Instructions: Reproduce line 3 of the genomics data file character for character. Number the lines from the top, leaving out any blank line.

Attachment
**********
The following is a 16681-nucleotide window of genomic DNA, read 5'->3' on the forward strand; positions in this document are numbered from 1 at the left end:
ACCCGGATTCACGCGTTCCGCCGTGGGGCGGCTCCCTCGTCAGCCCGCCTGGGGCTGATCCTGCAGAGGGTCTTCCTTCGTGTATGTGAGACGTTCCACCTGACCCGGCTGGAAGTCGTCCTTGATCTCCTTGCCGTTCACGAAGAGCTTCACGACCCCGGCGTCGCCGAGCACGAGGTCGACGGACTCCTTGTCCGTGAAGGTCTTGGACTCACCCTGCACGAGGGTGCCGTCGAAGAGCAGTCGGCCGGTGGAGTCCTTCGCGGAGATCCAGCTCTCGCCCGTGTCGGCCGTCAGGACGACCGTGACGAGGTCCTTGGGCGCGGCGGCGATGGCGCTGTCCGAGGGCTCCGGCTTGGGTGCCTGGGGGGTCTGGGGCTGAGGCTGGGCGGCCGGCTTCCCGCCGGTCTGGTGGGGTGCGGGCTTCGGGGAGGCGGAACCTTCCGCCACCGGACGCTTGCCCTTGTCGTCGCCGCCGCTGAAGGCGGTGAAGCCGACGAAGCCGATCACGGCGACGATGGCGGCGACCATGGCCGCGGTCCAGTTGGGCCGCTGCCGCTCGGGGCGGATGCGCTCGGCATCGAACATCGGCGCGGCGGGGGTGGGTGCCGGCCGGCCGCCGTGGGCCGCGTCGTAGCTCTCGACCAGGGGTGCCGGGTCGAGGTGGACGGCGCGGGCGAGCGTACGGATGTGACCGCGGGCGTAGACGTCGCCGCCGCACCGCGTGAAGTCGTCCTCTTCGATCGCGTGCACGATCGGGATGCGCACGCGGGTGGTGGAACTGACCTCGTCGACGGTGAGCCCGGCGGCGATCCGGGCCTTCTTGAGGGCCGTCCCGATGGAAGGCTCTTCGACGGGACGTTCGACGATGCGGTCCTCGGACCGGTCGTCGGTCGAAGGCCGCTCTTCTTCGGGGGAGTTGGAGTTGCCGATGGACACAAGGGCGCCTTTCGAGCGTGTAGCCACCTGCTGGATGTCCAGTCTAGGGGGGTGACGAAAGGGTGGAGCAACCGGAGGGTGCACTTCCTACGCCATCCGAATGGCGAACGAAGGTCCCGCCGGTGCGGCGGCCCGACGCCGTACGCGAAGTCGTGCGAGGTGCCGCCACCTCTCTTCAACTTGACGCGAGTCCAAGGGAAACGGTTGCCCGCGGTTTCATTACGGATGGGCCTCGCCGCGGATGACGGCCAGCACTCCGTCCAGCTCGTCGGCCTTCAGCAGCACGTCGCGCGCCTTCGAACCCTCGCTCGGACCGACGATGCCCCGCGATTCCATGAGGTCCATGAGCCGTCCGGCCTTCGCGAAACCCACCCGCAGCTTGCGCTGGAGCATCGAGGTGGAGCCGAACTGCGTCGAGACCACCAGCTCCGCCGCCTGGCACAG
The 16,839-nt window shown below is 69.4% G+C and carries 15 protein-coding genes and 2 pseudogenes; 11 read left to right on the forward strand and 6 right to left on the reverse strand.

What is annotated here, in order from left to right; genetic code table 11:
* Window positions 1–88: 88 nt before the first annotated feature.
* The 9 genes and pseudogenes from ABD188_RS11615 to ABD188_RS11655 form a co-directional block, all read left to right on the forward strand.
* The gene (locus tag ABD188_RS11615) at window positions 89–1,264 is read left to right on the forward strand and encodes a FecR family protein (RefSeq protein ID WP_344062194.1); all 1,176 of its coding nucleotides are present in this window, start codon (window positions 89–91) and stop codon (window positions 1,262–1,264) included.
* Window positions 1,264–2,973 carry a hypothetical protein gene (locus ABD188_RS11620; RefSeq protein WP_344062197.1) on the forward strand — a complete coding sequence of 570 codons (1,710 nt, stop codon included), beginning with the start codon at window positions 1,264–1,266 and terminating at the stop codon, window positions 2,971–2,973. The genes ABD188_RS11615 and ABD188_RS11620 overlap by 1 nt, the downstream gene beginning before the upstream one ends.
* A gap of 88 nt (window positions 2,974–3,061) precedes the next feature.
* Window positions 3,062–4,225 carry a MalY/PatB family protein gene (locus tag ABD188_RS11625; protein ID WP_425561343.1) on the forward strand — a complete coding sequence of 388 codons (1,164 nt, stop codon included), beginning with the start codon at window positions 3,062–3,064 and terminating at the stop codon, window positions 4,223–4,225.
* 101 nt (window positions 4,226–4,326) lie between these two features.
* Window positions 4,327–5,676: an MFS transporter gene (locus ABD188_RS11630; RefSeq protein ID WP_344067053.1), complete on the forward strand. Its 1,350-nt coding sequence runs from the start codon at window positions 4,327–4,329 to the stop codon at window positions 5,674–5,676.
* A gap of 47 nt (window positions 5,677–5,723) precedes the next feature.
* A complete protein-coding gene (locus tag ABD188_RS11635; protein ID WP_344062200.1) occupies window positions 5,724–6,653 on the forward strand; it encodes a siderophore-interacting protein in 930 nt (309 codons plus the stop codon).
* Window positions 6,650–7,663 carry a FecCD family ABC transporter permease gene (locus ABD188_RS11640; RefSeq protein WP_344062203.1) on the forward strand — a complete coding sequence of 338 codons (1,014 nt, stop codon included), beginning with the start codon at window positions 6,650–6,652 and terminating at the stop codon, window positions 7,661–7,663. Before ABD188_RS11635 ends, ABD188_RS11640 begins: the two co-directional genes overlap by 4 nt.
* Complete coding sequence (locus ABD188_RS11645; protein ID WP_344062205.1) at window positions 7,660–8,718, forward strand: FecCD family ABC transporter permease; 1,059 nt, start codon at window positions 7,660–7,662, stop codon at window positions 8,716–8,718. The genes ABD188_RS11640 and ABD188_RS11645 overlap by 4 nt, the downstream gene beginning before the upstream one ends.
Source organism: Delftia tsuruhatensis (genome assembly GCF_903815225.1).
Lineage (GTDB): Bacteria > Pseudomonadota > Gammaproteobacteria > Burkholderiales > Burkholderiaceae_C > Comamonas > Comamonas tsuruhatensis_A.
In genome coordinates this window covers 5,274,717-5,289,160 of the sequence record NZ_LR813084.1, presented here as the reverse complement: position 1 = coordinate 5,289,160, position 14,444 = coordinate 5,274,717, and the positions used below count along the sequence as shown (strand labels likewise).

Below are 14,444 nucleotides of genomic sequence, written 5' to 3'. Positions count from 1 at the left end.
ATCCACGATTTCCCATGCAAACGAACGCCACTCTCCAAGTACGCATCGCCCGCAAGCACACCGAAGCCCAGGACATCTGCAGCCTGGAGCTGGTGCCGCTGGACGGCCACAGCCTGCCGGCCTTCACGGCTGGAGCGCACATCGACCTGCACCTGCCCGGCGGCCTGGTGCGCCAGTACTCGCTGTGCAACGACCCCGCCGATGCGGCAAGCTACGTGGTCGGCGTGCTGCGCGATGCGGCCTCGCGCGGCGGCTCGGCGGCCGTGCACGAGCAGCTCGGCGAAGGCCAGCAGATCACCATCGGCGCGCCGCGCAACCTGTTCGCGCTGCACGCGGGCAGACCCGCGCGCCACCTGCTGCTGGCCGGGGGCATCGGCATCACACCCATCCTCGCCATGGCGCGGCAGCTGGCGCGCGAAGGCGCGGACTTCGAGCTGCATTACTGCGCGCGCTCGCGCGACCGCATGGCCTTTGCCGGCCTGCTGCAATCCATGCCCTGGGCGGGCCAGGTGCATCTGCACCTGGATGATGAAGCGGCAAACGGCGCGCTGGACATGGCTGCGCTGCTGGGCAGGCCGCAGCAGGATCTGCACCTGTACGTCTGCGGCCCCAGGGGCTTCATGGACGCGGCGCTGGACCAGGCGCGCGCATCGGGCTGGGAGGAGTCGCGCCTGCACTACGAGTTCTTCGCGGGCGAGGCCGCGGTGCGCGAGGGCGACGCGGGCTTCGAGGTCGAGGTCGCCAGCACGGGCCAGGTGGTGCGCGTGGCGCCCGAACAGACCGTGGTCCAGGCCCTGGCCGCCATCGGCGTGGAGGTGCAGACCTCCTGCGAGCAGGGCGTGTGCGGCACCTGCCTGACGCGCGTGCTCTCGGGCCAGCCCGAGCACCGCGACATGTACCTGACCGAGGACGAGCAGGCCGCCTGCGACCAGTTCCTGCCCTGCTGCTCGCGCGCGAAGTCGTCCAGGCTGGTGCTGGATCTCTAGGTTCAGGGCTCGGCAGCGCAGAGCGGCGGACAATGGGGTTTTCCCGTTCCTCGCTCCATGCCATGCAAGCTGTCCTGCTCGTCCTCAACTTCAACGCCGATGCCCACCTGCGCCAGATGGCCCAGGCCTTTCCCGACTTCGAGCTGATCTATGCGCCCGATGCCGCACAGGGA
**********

The 16,839-nt window shown below is 69.4% G+C and carries 15 protein-coding genes and 2 pseudogenes; 11 read left to right on the forward strand and 6 right to left on the reverse strand.